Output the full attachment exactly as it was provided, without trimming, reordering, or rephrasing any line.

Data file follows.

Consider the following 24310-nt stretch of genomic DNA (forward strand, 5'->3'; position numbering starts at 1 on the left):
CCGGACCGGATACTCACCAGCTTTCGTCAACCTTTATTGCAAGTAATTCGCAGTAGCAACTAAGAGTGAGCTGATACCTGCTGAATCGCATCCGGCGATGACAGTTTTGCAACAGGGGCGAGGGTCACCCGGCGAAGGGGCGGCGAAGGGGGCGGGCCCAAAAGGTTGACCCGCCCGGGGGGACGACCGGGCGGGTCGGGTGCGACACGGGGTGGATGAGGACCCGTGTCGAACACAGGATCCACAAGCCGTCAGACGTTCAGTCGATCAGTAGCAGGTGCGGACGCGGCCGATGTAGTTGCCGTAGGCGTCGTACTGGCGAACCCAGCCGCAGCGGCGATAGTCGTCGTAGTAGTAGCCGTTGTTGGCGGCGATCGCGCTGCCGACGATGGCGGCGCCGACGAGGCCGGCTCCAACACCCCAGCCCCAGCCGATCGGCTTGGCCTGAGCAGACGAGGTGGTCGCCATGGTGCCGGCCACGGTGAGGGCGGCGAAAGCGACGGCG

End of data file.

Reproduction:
Consider the following 24310-nt stretch of genomic DNA (forward strand, 5'->3'; position numbering starts at 1 on the left):
CCGGACCGGATACTCACCAGCTTTCGTCAACCTTTATTGCAAGTAATTCGCAGTAGCAACTAAGAGTGAGCTGATACCTGCTGAATCGCATCCGGCGATGACAGTTTTGCAACAGGGGCGAGGGTCACCCGGCGAAGGGGCGGCGAAGGGGGCGGGCCCAAAAGGTTGACCCGCCCGGGGGGACGACCGGGCGGGTCGGGTGCGACACGGGGTGGATGAGGACCCGTGTCGAACACAGGATCCACAAGCCGTCAGACGTTCAGTCGATCAGTAGCAGGTGCGGACGCGGCCGATGTAGTTGCCGTAGGCGTCGTACTGGCGAACCCAGCCGCAGCGGCGATAGTCGTCGTAGTAGTAGCCGTTGTTGGCGGCGATCGCGCTGCCGACGATGGCGGCGCCGACGAGGCCGGCTCCAACACCCCAGCCCCAGCCGATCGGCTTGGCCTGAGCAGACGAGGTGGTCGCCATGGTGCCGGCCACGGTGAGGGCGGCGAAAGCGACGGCG